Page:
Introduction to Geochemistry
In studying the Earth, geologists use a number of borrowed tools. Some of these come from physicists and mathematicians, others were developed by biologists, and still others by chemists. When we use the tools of chemistry, we are looking at the world as geochemists. From this broad perspective, the distinction between geochemistry and some other disciplines in geology, such as metamorphic petrology or crystallography, is a fuzzy and artiﬁcial one. The roots of geochemistry belong to both geology and chemistry. The term geochemistry was apparently used for the ﬁrst time by the Swiss chemist C. F. Schönbein in 1838. The emergence of geochemistry as a separate discipline, however, came with the establishment of major laboratories at the U.S. Geological Survey in 1884. During the twentieth century, the course of geochemistry has been guided by several technological advances. The ﬁrst of these was the discovery by Max von Laue (1912) that the internal arrangement of atoms in a crystalline substance can serve as a diffraction grating to scatter a beam of X-rays. Shortly after this discovery, William L. Bragg used this technique to determine the structure of halite. In the 1920s, Victor M. Goldschmidt and his associates at the University of Oslo determined the structures of a large number of common minerals, and from these structures, formulated principles regarding the distribution of elements in natural compounds.
Geochemistry utilizes the principles of chemistry to explain the mechanisms regulating the workings – past and present – of the major geological systems such as the Earth’s mantle, its crust, its oceans, and its atmosphere. Geochemistry only really came of age as a science in the 1950s, when it was able to provide geologists with the means to analyze chemical elements or to determine the abundances of isotopes, and more signiﬁcantly still when geologists, chemists, and physicists managed to bridge the chasms of mutual ignorance that had separated their various ﬁelds of inquiry. Geochemistry has been at the forefront of advances in a number of widely differing domains. It has made important contributions to our understanding of many terrestrial and planetary processes, such as mantle convection, the formation of planets, the origin of granite and basalt, sedimentation, changes in the Earth’s oceans and climates, and the origin of mineral deposits, to mention only a few important issues. And the way geochemists are perceived has also changed substantially over recent decades, from laboratory workers in their white coats providing age measurements for geologists or assays for mining engineers to today’s perception of them asscientistsintheirownrightdevelopingtheirownareasofinvestigation,testingtheirown models, and making daily use of the most demanding concepts of chemistry and physics. Moreover, because geochemists generate much of their raw data in the form of chemical or isotopic analyses of rocks and ﬂuids, the development of analytical techniques has become particularly signiﬁcant within this discipline.
The Earth is a complex body whose dynamics are controlled by mechanisms that commonly work in opposing directions: differentiation mechanisms, on the one hand, maintained by fractionation of elements and isotopes between the phases arising during changes of state (melting, crystallization, evaporation, and condensation), and, on the other hand, mixing mechanisms in hybrid environments such as the ocean and detrital rocks that tend to homogenize components derived from the various geological units (rain water, granite, basalt, limestone, soil, etc.). By fractionation we mean that two elements (or two isotopes) are distributed in unequal proportions among the minerals and other chemical phases present in the same environment.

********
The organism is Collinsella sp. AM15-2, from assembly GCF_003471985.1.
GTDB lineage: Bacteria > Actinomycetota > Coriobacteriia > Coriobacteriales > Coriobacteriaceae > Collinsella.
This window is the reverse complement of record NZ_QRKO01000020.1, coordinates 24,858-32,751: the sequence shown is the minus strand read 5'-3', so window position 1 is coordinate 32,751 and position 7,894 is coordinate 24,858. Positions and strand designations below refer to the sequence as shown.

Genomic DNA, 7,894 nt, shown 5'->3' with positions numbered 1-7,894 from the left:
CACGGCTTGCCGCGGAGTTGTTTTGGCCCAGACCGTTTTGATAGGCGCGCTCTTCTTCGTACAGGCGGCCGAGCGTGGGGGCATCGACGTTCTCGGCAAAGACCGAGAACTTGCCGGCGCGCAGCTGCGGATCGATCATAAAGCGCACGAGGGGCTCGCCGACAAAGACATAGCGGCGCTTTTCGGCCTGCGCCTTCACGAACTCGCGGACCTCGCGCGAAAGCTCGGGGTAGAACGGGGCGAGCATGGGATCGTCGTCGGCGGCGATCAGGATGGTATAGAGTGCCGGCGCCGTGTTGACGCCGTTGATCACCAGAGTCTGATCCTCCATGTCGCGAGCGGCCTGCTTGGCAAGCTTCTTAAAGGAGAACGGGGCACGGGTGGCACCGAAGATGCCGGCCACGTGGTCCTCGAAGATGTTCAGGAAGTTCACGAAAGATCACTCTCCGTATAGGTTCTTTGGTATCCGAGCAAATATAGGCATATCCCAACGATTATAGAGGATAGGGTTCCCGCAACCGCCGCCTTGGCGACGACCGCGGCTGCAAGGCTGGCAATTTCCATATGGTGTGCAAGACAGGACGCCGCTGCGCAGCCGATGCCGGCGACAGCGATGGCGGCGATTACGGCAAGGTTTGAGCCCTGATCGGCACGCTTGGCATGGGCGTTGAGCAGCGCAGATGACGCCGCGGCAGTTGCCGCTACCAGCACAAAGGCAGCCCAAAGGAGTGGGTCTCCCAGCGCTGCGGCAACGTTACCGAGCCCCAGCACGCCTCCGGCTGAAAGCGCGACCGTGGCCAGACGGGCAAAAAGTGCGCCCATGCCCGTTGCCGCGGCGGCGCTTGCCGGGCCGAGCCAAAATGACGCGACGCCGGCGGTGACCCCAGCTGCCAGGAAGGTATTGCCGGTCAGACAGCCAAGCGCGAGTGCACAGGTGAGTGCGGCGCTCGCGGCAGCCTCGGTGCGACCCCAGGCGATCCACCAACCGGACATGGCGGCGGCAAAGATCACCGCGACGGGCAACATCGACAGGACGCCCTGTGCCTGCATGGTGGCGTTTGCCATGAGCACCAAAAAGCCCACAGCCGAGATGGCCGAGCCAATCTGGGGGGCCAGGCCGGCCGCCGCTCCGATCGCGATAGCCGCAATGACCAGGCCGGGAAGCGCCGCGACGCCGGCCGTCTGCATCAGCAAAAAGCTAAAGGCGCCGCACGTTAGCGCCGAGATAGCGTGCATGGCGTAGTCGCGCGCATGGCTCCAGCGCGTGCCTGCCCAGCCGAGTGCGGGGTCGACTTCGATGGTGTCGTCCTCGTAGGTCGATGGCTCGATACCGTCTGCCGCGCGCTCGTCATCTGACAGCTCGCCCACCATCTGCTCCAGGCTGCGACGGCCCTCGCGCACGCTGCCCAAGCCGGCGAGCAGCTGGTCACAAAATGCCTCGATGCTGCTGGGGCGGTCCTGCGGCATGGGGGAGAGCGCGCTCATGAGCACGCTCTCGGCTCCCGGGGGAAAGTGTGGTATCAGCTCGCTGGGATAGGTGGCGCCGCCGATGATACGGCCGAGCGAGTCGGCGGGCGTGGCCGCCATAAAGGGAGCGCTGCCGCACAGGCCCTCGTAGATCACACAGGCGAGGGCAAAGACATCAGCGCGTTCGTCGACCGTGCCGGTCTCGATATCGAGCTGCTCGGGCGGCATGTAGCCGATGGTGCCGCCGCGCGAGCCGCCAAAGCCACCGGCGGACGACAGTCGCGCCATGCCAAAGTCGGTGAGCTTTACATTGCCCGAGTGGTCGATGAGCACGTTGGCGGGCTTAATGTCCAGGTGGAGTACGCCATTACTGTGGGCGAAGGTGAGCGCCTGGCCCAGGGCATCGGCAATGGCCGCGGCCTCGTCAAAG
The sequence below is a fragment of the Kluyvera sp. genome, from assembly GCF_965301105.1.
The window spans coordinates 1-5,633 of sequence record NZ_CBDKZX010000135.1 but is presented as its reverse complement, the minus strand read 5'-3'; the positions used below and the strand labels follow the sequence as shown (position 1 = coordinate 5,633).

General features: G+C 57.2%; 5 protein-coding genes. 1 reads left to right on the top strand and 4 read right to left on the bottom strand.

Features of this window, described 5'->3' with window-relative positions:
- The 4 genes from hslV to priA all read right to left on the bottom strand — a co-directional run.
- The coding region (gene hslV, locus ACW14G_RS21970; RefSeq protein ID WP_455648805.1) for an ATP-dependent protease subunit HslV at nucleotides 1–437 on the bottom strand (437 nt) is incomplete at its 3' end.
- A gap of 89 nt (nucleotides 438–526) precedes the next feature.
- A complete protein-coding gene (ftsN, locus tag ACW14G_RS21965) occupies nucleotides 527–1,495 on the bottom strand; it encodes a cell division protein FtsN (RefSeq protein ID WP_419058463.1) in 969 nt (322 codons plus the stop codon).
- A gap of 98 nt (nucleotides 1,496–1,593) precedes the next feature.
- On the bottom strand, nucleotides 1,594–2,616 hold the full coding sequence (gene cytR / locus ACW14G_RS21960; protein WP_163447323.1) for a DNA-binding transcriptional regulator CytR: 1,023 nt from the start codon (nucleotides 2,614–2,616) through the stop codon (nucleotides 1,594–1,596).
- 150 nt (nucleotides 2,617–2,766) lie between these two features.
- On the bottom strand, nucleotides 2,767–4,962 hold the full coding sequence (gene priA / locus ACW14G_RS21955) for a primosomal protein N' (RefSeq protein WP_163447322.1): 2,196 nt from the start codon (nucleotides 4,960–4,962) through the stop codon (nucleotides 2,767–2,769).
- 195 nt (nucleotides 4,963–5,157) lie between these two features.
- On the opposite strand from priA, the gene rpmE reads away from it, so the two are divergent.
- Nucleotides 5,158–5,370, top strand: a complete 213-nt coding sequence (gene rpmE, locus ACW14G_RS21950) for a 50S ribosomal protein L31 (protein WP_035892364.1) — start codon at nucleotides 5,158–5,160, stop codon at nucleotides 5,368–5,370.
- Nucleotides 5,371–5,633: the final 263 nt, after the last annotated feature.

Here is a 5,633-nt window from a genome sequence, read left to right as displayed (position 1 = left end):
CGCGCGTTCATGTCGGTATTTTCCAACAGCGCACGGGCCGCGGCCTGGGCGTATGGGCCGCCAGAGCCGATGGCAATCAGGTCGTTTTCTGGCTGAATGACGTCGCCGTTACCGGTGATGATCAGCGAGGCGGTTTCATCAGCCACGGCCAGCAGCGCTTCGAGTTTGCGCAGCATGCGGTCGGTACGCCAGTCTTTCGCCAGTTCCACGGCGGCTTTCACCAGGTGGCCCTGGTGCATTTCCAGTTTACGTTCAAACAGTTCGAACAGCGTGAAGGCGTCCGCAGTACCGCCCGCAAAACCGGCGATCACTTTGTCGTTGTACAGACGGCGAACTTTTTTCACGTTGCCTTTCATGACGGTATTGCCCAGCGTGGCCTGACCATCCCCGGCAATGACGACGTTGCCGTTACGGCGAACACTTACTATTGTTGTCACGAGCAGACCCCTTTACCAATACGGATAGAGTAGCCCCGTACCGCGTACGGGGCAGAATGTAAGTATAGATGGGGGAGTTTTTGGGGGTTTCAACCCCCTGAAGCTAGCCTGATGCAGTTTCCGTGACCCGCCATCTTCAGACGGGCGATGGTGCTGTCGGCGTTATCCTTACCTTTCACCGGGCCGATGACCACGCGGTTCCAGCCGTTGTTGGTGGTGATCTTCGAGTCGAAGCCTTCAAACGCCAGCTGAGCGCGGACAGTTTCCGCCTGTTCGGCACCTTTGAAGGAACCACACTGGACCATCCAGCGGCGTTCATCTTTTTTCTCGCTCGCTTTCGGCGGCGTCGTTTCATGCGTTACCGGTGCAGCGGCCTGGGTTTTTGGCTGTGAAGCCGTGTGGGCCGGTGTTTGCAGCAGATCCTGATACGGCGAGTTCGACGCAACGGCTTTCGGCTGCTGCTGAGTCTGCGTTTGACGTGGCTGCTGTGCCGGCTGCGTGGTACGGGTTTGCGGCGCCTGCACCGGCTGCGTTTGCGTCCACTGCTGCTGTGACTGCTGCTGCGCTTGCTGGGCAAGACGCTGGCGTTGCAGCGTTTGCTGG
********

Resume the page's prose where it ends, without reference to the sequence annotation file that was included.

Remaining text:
It can be seen then that the elements must be studied in terms of their properties in the context of the mineral phases and ﬂuids accommodating them and in the context of the processes that govern changes in these phases (magmatism, erosion, and sedimentation). By mineral phase is meant all the crystals from a small neighborhood (mm to cm) that belong to the same mineral species. We will start by discussing some useful rules of inorganic and nuclear chemistry that illuminate the geochemical properties of elements. An understanding of transport mechanisms is very important in geochemistry. The term “cycle” is sometimes employed but we will see later that its meaning needs to be clariﬁed. Conversely, the terminology used above, which emphasizes that sodium resides for a long time in the ocean or that magnesium lingers in solid residues of melting, illustrates that transfers among the different parts of the globe, such as the core, mantle, crust, and oceans, are to be considered kinetically, or, more loosely, dynamically, in terms of ﬂows or transport rates. We will next turn our attention to the mysterious ﬁeld of stable isotopes, with the idea of clarifying the principles of their fractionation in nature. Radioactive decay, which alters the atomic nucleus and therefore the nature of certain elements at rates that are unaffected by the physical, crystallographic, or chemical environment in which they occur, will allow us to include the incessant ticking of these “clocks” in our study of radioactive processes.